In India, Liz participates as a spectator at an arranged marriage between a young girl and her groom. During the ceremony, she pans back to her own wedding day, a wedding to Stephen (Billy Crudup) that ended in disaster when she abruptly determined that she could no longer pretend that she was happy with him, while pretending that their life together was enough for her. It wasn’t. The poignancy of Liz’ memories is when she imagines that they dance to the song that SHOULD have played at their wedding reception (the song that did play gives us another totally charming flashback, perhaps Crudup’s only likeable moment in the movie). Into the mix comes the first 8 bars of “Harvest Moon”, the ethereal love song that instantly makes you realize that Neil Young is a genius. I’m instantly transported by Young’s imagery, and the lump comes back into my throat. I try hard to match my own memories of Harvest Moon with the dancing scene between Crudup and Roberts, but my own memories are more tangible and more connected to the song than the scene on film. However, the moment stands out as a reason for me to watch the film on DVD, and also wakes me up to how extraordinary the soundtrack is; with two songs by Young, two by Eddie Vedder and some delicious Brazilian jazz, it is unforgettable.
Also in India, the movie’s best character, Richard from Texas (Richard Jenkins) makes an appearance, and from the casual nickname he gives Liz (based on her habit of eating everything in sight), “Groceries” , to the poignant scene in which he discloses the family tragedy that brought him on his own quest to India, Jenkins adds a friendship for Liz that feels more real than any that come first or follow later. Every scene that Jenkins is in is absorbing; you are left somewhat flat when he leaves and Liz is still in India, and you find yourself asking…why? Jenkins, a revelation in his role in the popular cable series, Six Feet Under, and a revelation as Theron’s father in the bleak “North Country”, has been wasting away, waiting for Hollywood to rediscover him. Looks like that wait is over.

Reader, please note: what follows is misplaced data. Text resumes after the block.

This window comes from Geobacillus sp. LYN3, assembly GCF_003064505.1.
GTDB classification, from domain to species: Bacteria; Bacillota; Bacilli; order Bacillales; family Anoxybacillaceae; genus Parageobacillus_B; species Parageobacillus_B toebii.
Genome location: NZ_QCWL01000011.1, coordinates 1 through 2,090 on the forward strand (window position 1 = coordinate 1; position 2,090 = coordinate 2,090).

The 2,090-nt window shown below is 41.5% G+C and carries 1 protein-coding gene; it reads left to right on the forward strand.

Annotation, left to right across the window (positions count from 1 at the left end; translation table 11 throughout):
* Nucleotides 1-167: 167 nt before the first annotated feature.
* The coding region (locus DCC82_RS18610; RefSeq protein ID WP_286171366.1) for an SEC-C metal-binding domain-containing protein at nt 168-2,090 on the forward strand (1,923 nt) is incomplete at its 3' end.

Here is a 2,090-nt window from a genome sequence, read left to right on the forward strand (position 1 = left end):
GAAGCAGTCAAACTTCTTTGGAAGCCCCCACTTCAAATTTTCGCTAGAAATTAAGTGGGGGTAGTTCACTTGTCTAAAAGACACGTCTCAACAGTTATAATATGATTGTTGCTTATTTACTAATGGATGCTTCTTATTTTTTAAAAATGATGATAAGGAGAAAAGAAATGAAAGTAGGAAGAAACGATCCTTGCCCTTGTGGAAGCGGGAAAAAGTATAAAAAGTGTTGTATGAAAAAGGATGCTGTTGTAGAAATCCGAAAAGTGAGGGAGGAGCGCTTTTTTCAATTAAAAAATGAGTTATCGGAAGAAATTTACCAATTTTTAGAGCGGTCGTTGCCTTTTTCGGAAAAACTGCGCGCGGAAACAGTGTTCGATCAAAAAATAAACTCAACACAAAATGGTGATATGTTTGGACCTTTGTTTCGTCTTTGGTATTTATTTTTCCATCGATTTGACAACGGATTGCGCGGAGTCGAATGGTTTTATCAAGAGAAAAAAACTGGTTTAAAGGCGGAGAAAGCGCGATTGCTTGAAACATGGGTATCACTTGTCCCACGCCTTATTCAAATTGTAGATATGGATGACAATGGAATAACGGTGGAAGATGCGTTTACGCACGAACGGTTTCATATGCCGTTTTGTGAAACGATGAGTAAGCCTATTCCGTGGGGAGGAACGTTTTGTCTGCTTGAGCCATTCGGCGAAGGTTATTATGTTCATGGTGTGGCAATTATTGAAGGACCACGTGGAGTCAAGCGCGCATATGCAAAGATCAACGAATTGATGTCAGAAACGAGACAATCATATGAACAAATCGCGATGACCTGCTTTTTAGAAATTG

On to Bali, where the movie gets its biggest appeal; Javier Bardem as Felipe joins the film and finally Liz’s quest doesn’t seem so silly anymore. There is real chemistry between Roberts and Bardem, and the romance is so delicious that the lumps are back in my throat again. Also hard to beat are Bardem's moments on the phone and in person with the young actor who plays his son. His joy and sadness are so real. Liz’s crusade to help a destitute mother in Bali by gathering donations from America also threatens to unravel me. Bali is so beautiful, Liz becomes so much more believable there, that the infinite 1.5 hours it took to get to this point don’t matter so much anymore.
And as the film wraps, I realize that, despite the harsh criticism from others, I appreciated Roberts’ craft, her ability to capture you with facial expression, some of the supporting players, the beauty of her stops in the world, and the quirky soundtrack, far more than I ever enjoyed the book. Screenwriters Jennifer Salt and Ryan Murphy (who directed; also from “Glee”, “Nip Tuck” and “Running With Scissors”) may have left the audience stranded and muddled for long stretches, but they did manage to eke out a film that, in a way, was entirely satisfying, since I knew what I was getting into before I went.
3 Stars. Worth a Look.